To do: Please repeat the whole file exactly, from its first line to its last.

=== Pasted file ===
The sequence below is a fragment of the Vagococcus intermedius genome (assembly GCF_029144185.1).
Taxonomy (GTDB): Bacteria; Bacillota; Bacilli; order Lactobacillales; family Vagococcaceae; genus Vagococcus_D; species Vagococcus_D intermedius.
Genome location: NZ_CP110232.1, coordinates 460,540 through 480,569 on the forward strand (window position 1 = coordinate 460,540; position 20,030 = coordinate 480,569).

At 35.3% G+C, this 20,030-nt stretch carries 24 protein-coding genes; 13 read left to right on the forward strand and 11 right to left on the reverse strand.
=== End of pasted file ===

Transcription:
The sequence below is a fragment of the Vagococcus intermedius genome (assembly GCF_029144185.1).
Taxonomy (GTDB): Bacteria; Bacillota; Bacilli; order Lactobacillales; family Vagococcaceae; genus Vagococcus_D; species Vagococcus_D intermedius.
Genome location: NZ_CP110232.1, coordinates 460,540 through 480,569 on the forward strand (window position 1 = coordinate 460,540; position 20,030 = coordinate 480,569).

At 35.3% G+C, this 20,030-nt stretch carries 24 protein-coding genes; 13 read left to right on the forward strand and 11 right to left on the reverse strand.